This is the first in a series: annotated listing of Ernest Thompson Seton books.

In this group, the first three books with individual story notation.  


A List of the Mammals of Manitoba
(Manitoba Scientific and Historical Society.)

A monograph of Canadian mammalian species.


The Birds of Manitoba
(Washington, D.C.: Smithsonian Institution.)

A monograph listing Canadian bird species.  The two books on Manitoba earned Seton an honorary doctorate from the Moscow Emperor’s Society of the Naturalists in 1893.


Studies in the Art Anatomy of Animals
(London: Macmillan.)

The first book presenting, in Seton’s words, “the general principles of Comparative Anatomy applied to Art.” The book showed motion and muscles, fur and claw, details and proportions, of several birds and mammals.  A tour de force of classic scientific illustration, it also proves that the finest representations of animals are made from the inside out. An artist cannot convey the outward appearance of animal life without understanding its structure.

Important quote: “In every case art is a conventional abstract from nature, and its appeal to the imagination must necessarily be influenced largely by nature.”


Wild Animals I Have Known
(New York: Charles Scribner’s Sons.)

The book that led to Seton achieving best seller status was published near the end of the year. The “Lobo,” “Silverspot,” and other stories became classics read by several generations of American youth.

Quote: “Such a collection of histories naturally suggests a common thought – a moral it would have been called in the last century.  No doubt each different mind will find a moral to its taste, but I hope some will herein find emphasized a moral as old as Scripture—we and the beasts are kin. Man has nothing that the animals have not at least a vestige of, the animals have nothing that man does not in some degree share…Since, then, the animals are creatures with wants and feelings differing only in degree from our own, they surely have their rights.”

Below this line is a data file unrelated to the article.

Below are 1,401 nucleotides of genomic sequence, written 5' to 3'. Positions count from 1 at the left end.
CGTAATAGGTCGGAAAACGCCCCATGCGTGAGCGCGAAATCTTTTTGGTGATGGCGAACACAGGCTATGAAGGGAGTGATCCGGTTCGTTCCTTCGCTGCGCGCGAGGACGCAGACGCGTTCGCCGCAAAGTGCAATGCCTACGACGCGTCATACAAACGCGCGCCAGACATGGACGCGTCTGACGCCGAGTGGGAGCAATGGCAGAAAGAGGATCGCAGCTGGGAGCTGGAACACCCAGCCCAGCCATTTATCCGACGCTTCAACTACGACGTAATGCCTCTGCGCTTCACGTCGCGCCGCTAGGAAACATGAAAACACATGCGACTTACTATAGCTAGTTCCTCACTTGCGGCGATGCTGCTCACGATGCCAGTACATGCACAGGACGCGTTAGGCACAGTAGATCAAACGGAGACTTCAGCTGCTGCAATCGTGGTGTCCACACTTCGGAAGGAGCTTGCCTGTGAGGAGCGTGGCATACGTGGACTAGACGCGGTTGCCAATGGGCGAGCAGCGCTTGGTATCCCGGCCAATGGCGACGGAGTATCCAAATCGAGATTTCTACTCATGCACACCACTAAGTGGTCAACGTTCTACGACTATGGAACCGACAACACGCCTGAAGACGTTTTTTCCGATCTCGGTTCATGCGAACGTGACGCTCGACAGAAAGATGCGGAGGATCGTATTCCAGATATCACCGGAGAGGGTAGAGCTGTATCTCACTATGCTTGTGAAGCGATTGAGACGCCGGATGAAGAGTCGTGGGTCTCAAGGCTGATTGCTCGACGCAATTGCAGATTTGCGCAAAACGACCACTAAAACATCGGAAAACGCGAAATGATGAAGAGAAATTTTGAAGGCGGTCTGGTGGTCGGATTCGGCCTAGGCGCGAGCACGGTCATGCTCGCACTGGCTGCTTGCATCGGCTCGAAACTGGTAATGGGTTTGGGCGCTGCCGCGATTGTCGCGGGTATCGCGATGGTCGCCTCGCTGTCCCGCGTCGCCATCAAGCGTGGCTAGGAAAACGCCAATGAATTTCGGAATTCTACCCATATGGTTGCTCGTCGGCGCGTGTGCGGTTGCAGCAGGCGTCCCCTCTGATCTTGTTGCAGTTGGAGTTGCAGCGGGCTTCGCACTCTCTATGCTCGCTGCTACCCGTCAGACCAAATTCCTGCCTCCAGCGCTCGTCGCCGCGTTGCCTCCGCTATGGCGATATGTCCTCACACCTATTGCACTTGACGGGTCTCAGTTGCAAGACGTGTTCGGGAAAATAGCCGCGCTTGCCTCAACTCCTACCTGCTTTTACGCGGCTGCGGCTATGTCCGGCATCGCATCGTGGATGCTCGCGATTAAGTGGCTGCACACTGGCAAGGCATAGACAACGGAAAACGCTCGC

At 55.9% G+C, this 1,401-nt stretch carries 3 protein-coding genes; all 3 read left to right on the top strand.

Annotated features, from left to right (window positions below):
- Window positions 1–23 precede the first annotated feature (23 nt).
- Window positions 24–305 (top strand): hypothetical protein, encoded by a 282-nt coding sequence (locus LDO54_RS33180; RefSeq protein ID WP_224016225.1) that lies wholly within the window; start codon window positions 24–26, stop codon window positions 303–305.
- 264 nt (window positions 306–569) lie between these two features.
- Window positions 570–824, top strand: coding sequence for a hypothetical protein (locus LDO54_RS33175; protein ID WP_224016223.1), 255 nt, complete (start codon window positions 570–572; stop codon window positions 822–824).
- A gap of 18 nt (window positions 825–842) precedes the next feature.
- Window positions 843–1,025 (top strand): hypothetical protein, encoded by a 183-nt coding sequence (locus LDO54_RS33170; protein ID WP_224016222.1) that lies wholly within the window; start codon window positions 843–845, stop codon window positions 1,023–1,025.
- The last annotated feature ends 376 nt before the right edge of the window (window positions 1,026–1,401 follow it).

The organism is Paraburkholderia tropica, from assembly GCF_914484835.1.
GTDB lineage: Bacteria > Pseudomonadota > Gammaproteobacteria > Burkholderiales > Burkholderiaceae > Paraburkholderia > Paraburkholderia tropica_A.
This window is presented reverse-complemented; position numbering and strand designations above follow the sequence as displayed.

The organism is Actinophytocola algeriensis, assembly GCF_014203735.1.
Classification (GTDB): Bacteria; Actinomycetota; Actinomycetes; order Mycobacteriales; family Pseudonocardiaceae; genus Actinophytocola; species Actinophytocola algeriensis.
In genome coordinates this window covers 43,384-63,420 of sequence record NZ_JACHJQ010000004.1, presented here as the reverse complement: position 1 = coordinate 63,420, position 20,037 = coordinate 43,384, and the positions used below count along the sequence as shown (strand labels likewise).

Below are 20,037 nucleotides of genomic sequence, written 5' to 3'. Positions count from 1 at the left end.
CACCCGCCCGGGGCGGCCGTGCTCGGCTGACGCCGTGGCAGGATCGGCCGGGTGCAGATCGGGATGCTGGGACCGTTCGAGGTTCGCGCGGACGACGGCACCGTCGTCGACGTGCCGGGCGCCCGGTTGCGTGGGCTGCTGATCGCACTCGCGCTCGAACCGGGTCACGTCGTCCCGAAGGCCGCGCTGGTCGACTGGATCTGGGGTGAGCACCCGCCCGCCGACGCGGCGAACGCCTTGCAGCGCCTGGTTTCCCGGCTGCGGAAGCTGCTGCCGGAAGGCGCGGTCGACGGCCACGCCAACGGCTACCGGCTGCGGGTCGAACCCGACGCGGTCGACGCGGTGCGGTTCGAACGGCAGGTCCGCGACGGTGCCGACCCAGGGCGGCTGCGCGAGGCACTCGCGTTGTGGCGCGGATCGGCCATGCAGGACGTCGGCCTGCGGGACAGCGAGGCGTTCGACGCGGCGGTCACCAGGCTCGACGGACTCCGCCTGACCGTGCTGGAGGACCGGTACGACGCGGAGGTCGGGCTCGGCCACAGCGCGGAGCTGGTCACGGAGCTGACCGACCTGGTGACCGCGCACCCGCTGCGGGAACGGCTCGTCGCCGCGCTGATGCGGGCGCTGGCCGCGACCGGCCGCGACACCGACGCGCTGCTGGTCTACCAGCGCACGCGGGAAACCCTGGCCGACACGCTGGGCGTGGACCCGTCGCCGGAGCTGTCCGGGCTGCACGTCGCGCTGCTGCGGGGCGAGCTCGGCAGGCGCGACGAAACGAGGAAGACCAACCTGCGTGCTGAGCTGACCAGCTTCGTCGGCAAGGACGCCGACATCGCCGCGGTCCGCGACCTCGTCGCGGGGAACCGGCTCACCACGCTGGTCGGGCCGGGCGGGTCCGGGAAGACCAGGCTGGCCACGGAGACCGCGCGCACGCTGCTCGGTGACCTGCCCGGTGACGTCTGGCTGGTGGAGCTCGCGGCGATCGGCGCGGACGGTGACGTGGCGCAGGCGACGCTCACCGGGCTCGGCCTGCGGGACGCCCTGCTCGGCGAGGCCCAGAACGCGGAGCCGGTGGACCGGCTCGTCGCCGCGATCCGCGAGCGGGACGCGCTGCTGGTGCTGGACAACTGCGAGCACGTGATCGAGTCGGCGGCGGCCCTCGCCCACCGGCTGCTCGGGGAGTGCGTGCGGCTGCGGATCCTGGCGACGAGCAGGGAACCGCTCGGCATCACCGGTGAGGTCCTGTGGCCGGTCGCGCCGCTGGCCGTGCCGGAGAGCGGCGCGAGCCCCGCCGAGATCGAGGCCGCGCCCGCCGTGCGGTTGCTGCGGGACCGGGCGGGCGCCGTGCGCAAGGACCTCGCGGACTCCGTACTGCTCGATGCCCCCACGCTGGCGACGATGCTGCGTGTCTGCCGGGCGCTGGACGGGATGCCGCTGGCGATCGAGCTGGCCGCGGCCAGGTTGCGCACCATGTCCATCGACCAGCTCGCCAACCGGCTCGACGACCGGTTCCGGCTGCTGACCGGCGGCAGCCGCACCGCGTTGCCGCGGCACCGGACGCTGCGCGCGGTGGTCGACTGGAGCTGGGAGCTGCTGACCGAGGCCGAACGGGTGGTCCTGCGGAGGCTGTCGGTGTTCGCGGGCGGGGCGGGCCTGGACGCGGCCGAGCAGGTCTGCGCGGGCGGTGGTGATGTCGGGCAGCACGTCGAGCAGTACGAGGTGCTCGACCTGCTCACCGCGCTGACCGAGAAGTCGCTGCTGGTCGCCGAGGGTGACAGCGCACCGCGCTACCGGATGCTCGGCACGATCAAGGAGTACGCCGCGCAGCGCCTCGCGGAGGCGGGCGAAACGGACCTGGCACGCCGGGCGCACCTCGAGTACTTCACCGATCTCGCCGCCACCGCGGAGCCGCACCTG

“Lobo, the King of Currumpaw.” The great and big-hearted wolf is characterized by physical prowess, strength & honor, intelligence, stealth, critical thinking. Lobo shows a visceral rejection of technology. He is motivated by loyalty and love, but is ultimately defeated by the narrator who uses underhanded tactics. In a larger sense, this is an undermining of nature itself.

“Silverspot, the Story of a Crow.” Leaders of crow flocks are the “oldest and wisest” and “strongest and bravest.” This serves as a model for Woodcraft leadership. Silverspot leads by example and force of character.  Leadership requires the ability to convey one’s will while at the same time requiring of the true leader to take the same physical risks and a willingness to do the same jobs as anyone else.

“Raggylug, the Story of a Cottontail Rabbit.” From a rabbit’s point of view, predators are villainous. Rag learns the art of woodcraft – how to thrive through co-existing with the environment, surviving by his strength and wits. This lesson is clearly also for us. But there is also this: “No wild animal dies of old age.  Its life has soon or late a tragic end.”

“Bingo, the Story of My Dog.” The narrator is caught in his own wolf traps and is soon surrounded by wolves.  From afar, Bingo senses his plight, and comes to the rescue. The story is about the high moral value of loyalty. At the same time, dogs have less sense than wolves; Bingo falls victim to poison left for wolves, showing in a larger sense, the results of our war on nature: we kill the things (and the ones) we love.

“The Springfield Fox.” A fox exhibits a craftiness that demonstrates intent, and thus a high degree of consciousness. Common sense rules for foxes could be read as having value for us as well. In the end a mother kills its kit rather than see it chained. Seton faced criticism for what were seen as exaggerated accounts of complex animal behavior.

“The Pacing Mustang.” A relentlessly hunted horse commits suicide rather than lose its freedom. Many stories in this book chronicle men’s cruelty to animals. Here, the hunters want to kill or capture the animal precisely because of its dedication to freedom. The horse is morally superior to those who would destroy it. Like most of the others here, this story is about the human need to destroy nature, in part, just to prove that we can do it.

“Wully, the Story of a Yaller Dog.” The hero of this story remains doggedly loyal to a worthless master who has abandoned him.  The betrayed and heartbroken Wully eventually becomes a murderer, an enemy to the world of men and sheep.  This is about the immorality of abuse and neglect.

“Redruff, the Story of the Don Valley Partridge.” A flock of birds tries to make a home, but persecution by humans and terrible weather destroy them all. A snare catches the bird: “Have the wild things no moral or legal rights? What right does man have to inflict such long and fearful agony on a fellow-creature, simply because the creature does not speak his language.”

“The Thought (Tail-piece).” This is a wordless story, an illustration of a nude man, a wolf, and a bird. Above them the life-giving sun while below is life-giving water. A spiral of dynamic energy inseparably connects them. Will we come to reconnection the interconnection before it is too late? Heady stuff for 1898!

Featured image: Seton Castle, evening (David L. Witt)



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